Now I know that in some quarters it is fashionable to knock what the Bible says about creation, to say that science has somehow disproved long-established Christian truths. But to pit science against the Bible in this way is to fundamentally misunderstand the purposes of both. The purpose of science is to tell us how the world is as it is today. So, for example, the physicist will do this by talking about particles and forces, the chemist by molecules and structures, the biologist by natural processes of selection, and we need to rejoice at the discoveries each one of them has made. But there is a limit to what science can do, and it is this; it cannot explain why creation is as it is today. That is where the Bible comes in, and particularly passages like the one from Romans. Because it tells us that creation is not simply the result of some unplanned event that took place millions of years ago, but the work of a creator who planned and shaped it. Not only that but the present defects and deficiencies of the world around us are in some deep and mysterious way also under the control of this same creator who will one day free it from its imperfections and make it new and perfect.
When will that day be? According to Paul when the sons of God are revealed. And who are these sons of God? The correct answer is those who have believed and trusted in Jesus Christ as their Lord and Saviour. Yes, I know that in one sense everyone is a child of God because they are His handiwork. But we are only truly adopted as sons and daughters of our loving Heavenly Father when we put our trust in Him, when, as we were thinking last week, we open ourselves to His grace, receive His Holy Spirit, and recognise Christ’s death on the cross for us. That is why Paul’s words here also serve as a solemn reminder to us that on the day when creation is made new, there will also be a great separation, of those who belong to Christ and those who do not. The former will be kept safe by the cross of Jesus, the latter will not. The former will re-joice in the splendour and majesty of their king, the latter will not. The former will rise to life eternal around the throne of God, the latter will not.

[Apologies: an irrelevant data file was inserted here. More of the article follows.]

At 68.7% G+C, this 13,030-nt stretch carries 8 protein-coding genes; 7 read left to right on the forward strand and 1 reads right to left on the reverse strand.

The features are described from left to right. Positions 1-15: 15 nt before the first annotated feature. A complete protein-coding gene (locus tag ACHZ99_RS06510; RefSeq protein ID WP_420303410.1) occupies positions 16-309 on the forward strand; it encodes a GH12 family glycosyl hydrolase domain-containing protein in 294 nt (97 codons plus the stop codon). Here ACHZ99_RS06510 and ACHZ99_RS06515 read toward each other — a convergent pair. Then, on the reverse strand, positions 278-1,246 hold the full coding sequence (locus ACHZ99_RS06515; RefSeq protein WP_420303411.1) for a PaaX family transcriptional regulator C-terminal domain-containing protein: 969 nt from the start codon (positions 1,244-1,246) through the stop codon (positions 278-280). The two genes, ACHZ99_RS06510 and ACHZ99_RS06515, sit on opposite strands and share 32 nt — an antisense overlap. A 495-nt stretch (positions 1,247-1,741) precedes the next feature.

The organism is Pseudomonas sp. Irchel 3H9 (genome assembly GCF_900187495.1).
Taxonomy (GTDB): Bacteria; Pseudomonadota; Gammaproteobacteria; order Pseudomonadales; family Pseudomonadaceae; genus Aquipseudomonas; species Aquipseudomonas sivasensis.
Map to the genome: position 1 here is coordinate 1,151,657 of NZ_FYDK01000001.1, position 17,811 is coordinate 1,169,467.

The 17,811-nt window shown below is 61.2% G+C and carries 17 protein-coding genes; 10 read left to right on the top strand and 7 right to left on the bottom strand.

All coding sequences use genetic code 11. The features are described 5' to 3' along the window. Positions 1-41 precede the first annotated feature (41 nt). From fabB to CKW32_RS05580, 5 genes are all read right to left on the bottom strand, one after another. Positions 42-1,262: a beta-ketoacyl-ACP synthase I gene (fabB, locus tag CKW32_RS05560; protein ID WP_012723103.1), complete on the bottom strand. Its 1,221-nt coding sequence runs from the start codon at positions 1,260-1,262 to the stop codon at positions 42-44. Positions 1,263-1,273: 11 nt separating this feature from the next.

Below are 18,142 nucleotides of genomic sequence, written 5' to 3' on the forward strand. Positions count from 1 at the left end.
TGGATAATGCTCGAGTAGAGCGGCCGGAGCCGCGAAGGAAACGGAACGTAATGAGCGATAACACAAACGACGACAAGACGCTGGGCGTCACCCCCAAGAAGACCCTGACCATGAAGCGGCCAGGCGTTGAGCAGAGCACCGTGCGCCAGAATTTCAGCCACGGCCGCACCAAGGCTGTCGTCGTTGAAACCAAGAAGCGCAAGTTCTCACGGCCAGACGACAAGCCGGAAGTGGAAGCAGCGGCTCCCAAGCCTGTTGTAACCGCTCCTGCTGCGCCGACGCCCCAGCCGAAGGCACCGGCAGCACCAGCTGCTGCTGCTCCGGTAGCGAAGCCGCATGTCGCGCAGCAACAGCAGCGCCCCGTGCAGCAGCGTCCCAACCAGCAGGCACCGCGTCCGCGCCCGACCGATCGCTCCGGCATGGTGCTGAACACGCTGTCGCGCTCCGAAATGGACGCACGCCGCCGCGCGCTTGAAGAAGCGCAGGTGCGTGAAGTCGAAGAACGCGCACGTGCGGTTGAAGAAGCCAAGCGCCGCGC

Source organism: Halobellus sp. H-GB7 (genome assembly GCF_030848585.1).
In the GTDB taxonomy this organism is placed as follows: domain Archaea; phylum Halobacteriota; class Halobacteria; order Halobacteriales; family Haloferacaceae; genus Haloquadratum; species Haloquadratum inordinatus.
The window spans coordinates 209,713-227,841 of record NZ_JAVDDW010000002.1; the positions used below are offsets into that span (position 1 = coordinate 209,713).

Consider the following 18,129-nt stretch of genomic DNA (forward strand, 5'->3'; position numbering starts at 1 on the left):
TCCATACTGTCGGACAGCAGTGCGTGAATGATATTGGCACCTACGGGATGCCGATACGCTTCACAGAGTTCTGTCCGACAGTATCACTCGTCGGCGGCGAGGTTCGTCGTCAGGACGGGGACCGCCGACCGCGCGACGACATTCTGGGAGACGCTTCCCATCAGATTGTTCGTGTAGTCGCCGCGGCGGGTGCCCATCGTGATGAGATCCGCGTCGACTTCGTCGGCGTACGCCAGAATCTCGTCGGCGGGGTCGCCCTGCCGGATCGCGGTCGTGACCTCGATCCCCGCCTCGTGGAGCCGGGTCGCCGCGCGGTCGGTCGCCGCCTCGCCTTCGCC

So the question I have to ask is this – which group will you be part of on that day? Because if what both Jesus and Paul are saying is true, then we have to realise there is both good news and bad news in their teaching. Good news, that if we come humbly and trusting to Jesus, then we have a salvation that is secure and certain. But bad news, that if we reject His offer of new life, then we run the very real danger of missing out on eternal life and being separated from our Heavenly Father forever. Now I wish in many ways I could airbrush that bad news out, and I know that’s what many Christians try to do. But to present only the good news is to paint only the half the picture, to make the claims of Jesus Christ something that we can take or leave as we think fit. And that is not an option either Jesus or Paul give us.
Now I realise what I’m saying this morning is kind of heavy, but actually the purpose behind both our read-ings is neither to scare us or leave us down and dejected, but to provide us who believe in Jesus Christ with great encouragement and hope. What do I mean by this?
Three grounds for hope
Well, to begin with, our readings should give us hope for our work as a church. Because if what we do as a church is kingdom work, if our aim is to live out the good news of Jesus and be the body of Christ, then we have an assurance that our work is not in vain. Yes, we may seem a small, insignificant group of people in a parish of 5000. Yes, what we can offer an area with so many obvious needs and problems can seem to be small. Yes, we may appear to be making very little difference to the lives of so many people. But then the whole image Jesus uses of the seed reminds us that God’s kingdom work is so often small, unseen, hidden. The kingdom of God is not about numbers, or the size of your church building, but, as we thought earlier, about justice and righteousness and truth. And if our focus is on these things, and on proclaiming Jesus as Lord, then we can have confidence that our work here and now is of eternal value.